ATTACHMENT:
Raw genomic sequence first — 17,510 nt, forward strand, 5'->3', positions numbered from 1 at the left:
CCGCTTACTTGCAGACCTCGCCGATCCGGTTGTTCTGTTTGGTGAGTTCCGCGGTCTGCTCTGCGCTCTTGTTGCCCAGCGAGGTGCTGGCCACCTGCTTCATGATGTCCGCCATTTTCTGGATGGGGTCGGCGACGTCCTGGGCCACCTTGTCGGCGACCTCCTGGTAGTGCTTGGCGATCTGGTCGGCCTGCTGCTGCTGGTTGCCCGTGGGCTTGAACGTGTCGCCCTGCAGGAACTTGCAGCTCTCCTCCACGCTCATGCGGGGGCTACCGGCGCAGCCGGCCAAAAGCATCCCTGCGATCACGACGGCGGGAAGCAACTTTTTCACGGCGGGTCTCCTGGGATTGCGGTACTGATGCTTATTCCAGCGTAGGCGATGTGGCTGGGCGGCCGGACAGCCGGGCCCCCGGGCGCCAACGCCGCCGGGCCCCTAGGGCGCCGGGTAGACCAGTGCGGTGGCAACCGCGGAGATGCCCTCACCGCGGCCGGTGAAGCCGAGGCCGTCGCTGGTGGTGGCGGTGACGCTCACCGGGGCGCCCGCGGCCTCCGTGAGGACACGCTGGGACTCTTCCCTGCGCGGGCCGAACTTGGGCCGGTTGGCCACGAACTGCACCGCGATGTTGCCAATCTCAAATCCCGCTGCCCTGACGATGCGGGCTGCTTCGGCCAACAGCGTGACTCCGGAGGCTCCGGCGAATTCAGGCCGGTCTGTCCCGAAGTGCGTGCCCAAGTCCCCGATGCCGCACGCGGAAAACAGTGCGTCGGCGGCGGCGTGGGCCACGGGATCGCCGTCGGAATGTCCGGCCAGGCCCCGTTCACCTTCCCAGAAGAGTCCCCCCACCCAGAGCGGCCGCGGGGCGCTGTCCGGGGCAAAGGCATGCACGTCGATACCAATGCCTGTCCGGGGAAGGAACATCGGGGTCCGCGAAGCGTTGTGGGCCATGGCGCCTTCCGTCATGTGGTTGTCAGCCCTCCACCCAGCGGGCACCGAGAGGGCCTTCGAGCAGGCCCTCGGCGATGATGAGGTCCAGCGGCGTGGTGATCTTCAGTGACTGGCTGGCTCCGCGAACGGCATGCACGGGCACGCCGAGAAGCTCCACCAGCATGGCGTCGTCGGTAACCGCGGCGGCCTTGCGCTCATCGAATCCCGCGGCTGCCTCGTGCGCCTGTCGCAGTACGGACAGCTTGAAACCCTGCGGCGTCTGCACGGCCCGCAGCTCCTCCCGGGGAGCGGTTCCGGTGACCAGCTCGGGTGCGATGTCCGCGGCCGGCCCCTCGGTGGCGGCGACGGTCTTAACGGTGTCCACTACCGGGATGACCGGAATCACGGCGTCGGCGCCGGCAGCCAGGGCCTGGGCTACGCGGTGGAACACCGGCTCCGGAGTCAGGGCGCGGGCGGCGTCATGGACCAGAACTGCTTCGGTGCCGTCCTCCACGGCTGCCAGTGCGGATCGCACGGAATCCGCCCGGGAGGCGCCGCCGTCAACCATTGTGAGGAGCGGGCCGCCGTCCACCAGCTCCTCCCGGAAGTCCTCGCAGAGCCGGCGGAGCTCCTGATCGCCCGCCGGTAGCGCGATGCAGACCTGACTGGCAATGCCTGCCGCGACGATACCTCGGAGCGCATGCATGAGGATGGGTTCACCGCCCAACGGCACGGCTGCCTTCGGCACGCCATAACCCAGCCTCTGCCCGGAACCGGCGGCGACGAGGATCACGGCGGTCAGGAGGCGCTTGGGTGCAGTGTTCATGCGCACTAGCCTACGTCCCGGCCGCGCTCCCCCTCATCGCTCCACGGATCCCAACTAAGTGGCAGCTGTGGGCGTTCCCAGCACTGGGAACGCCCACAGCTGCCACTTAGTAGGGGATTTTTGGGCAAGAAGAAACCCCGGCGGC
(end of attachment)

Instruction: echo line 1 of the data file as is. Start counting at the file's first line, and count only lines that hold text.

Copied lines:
Raw genomic sequence first — 17,510 nt, forward strand, 5'->3', positions numbered from 1 at the left: